Friday, May 10, 2013

Pakistan's Future With or Without Taliban?

Someone somewhere is pulling the strings and pushing the nuclear armed Pakistan towards extreme right to bring in power the forces who should stand for the military-specific security goals of the state after the May 11 general elections. The threat perception is not very much visible in the West at this stage but a majority moderate Pakistanis are concerned about their country's future more than ever before. The consequences will ring alarming bells in Washington DC, western capitals, New Delhi, Kabul and even Beijing if the polls results empower the born-again post-9/11 militant Islam in Pakistan. The final month-long campaign race has already divided the political forces into two clear groups-pro-Taliban and anti-Taliban. 
Taliban and their supporters are mainly responsible for drawing a line of divide. The Pakistan-based Taliban movement (TTP) has issued threats in the very beginning of the election campaign and said the suicide attackers would bomb three parties-the nation-wide Pakistan Peoples Party (PPP), Pashtun secular party Awami National Party (ANP) and Urdu-speaking Muttahidda Qaumi Party (MQM). They were the coalition partners in the previous PPP-dominated government.
The TTP threats provided an upper hand to the country's major right-wing and Islamist parties-Pakistan Muslim League (N) led by conservative Punjabi leadership of Sharif brothers, Pakistan Tehreek-e-Insaf (PTI), led by cricketer-turned-politician Imran Khan also known as Taliban Khan for his soft corner for Taliban, Jamiat Ulama-e-Islam-F (JUI-, led by Maulana Fazlur Rehman who is considered the spiritual father of Taliban and Jama'at-e-Islami (JI), led by Syed Munawwar Hasan, known for radical views against liberals and US.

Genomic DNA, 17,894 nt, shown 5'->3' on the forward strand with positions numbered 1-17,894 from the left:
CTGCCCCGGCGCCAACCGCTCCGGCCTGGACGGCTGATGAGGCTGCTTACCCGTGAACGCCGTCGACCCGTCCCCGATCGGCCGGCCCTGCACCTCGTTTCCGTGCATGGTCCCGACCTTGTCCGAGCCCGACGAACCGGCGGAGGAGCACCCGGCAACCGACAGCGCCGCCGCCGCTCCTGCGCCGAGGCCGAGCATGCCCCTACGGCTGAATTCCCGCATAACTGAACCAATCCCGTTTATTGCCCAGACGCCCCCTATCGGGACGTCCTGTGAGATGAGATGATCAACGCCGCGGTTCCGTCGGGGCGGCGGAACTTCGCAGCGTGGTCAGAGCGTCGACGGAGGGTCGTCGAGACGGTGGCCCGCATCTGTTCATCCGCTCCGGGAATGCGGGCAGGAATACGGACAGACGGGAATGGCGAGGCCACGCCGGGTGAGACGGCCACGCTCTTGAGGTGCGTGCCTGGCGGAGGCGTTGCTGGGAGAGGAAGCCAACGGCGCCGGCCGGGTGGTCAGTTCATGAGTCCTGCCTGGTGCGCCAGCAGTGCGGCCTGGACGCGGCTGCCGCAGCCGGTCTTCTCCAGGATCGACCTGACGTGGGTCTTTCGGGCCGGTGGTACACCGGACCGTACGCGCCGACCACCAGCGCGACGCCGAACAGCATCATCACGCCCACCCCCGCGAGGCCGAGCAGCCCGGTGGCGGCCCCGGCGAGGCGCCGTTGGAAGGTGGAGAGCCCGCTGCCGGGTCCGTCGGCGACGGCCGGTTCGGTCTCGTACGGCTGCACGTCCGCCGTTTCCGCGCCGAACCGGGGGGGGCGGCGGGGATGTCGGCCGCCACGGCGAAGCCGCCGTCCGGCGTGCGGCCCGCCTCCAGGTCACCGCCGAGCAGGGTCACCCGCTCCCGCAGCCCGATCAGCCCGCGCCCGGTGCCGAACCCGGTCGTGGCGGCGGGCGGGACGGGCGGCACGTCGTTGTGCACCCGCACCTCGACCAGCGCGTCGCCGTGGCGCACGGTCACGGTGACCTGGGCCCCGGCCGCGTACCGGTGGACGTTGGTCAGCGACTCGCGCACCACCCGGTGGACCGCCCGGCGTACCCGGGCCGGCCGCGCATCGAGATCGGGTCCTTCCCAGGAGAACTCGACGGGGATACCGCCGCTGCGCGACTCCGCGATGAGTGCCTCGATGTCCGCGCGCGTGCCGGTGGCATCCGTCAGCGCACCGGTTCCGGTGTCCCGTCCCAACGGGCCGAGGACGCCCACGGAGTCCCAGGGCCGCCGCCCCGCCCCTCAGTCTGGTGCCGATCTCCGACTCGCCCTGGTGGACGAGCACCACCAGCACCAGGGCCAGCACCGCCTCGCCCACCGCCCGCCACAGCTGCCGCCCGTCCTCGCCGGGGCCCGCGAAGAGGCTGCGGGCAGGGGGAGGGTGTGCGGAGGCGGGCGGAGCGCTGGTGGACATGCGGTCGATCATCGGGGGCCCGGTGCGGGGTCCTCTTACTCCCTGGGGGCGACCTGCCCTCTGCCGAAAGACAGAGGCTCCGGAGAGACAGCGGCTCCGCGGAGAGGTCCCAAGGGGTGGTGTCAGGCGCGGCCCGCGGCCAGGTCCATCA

The right-wingers were free till last day of the campaign and crisscrossed the whole country for attracting voters. However, none of the secular parties-PPP, ANP and MQM, managed a rally nor their leaders visited their constituencies due to security regions. The secular parties leaders have said certain forces want to impose a kind of mind-set over the 180 million people and enslave the masses.   
The polls surveys so far suggest electoral successes for the right-wingers. In that case a five years rule of the Islamists would take out all the bad genes out of the bottle. 
With a military internationally known for defending the state in accordance with the religious ideology and religious fanatics-Taliban, Mujahideen and Fidaeen, a future government dominated by the religious right-wingers would be a double-edged south-Asian democratic facade in Pakistan. And at stakes are the  secured withdrawal of the US-led forces from Afghanistan in 2014, a reasonably stable and democratic Afghanistan, a somewhat capped terrorism, regional stability, nuclear arms safety and Pakistan existence as a nation.